Monday, February 26, 2024

Council talks about city administrator

Staff Writer | February 9, 2024 1:00 AM

SANDPOINT — With six weeks since former city administrator Jennifer Stapleton stepped down from her role, Sandpoint City Council members and Mayor Jeremy Grimm discussed what that role might look like in the future — if it exists at all.

This item was placed on the agenda of Wednesday's council meeting by Jason Welker, council president, and Councilor Joel Aispuro to ensure that the city is abiding by Idaho Code. 

“I don’t think a lot of the public is aware that we do have ordinance in state law that has the city administrator position currently what’s identified as an appointive position,” Welker said in launching the discussion. 

According to Idaho State Code 50-204, it is the mayor’s responsibility to appoint officers when those positions become vacant. With that in mind, Welker said he put the item on the agenda so the council could discuss the future of appointed positions within the city. 

“Do we want to talk about changing those,” Welker asked. “Or do you plan to appoint a city administrator sometime in the near future?”

When Grimm ran for election in fall 2023, a foundation of his campaign was on “re-evaluating and assessing” the city administrator position. 

“As you all know, I ran on a platform that seemed to be well supported by the public to look at our organization and how that works, and [ask] is that position right for a town of this size.”

Grimm asked the council to wait a few months before deciding whether to redefine, eliminate, or fill the city administrator’s position. 

“I'd like to see where we're at in a few months,” he said. “And you know, I don't think that position is critical. I think another option the city has is to go to, not a part-time, a full-time mayor." 

Grimm shared an organization chart outlining his thoughts on the position, which at the moment, combines administrative duties with tasks of a public information officer directly below the mayor. 

“The title for me — public information officer — you know, in my little world I see that as being the mayor's job,” Councilor Deb Ruehle said. “You should be the interface. You were elected to provide the public with what they want. And yes, there might be a workload in such that there would need to be some assistance there.”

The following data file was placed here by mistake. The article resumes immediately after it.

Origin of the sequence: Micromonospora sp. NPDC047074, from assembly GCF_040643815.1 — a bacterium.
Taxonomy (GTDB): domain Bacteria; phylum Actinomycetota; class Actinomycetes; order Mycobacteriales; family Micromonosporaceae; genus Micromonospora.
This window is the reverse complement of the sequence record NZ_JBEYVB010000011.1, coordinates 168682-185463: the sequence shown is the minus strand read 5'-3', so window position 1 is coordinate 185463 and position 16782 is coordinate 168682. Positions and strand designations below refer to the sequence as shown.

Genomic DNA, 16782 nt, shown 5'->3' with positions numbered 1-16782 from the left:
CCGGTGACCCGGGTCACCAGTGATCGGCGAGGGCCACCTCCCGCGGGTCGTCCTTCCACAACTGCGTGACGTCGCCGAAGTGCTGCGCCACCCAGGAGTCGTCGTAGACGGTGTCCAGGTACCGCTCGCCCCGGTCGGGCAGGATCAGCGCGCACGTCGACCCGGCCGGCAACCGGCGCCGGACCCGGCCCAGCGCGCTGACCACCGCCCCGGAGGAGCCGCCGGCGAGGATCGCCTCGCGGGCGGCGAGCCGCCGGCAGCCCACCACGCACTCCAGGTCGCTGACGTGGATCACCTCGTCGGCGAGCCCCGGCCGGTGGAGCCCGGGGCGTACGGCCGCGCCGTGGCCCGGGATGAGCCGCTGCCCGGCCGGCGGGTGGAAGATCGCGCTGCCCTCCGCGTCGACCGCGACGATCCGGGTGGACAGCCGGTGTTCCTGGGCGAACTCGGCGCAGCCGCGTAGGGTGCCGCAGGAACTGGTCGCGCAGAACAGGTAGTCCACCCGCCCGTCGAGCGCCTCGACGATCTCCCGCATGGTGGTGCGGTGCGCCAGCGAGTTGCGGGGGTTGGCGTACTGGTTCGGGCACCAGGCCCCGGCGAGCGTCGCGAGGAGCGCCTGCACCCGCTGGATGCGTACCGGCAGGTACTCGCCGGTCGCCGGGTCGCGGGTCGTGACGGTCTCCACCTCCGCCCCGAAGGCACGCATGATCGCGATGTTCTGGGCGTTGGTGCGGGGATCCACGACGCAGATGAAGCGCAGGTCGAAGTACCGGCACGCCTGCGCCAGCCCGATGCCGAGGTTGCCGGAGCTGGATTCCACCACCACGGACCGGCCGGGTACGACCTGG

Councilor Pam Duquette said her interpretation of the rules is that they give Grimm the ability to decide the future of the city administrator role. 

“You did campaign on not having that position, and you were elected,” she said. “… You do have the right in the AIC. The Association of Idaho Cities says the mayor should be the hiring and firing up employees. In our personnel file dated 2019, the city personnel policy says the mayor or his or her designee may appoint personnel … To me, it just seems like it's your choice.”

She later clarified she did not mean Grimm “ruled the roost,” but more that he deserved the chance to create his proposal on how to organize the city’s leadership structure.

“I don’t want anybody to get the wrong idea,” she said. “I was just saying that’s my opinion. If we’re discussing your ability to do that, you have that ability and then we have the ability to back it or not.”

However, Aispuro said that, despite campaign goals, certain actions may not all fall within what is permissible according to code. 

“Yes, your campaign was XYZ,” he said. “Your campaign could have been ‘I'm gonna fire Chief Coon.’ Regardless of what your campaign was, you can't do that. And I just want the public to know what you can and cannot do. So the discussion here is, some of us may not feel comfortable moving right away to removing an appointed position, which would you agree is up to us as a council?”

To which the mayor responded, “Absolutely.”

Aispuro confirmed that Grimm is not asking the council to eliminate the position, but instead give him time to organize a proposal on the future of the position.

The item was discussion only and no action was taken by the council.

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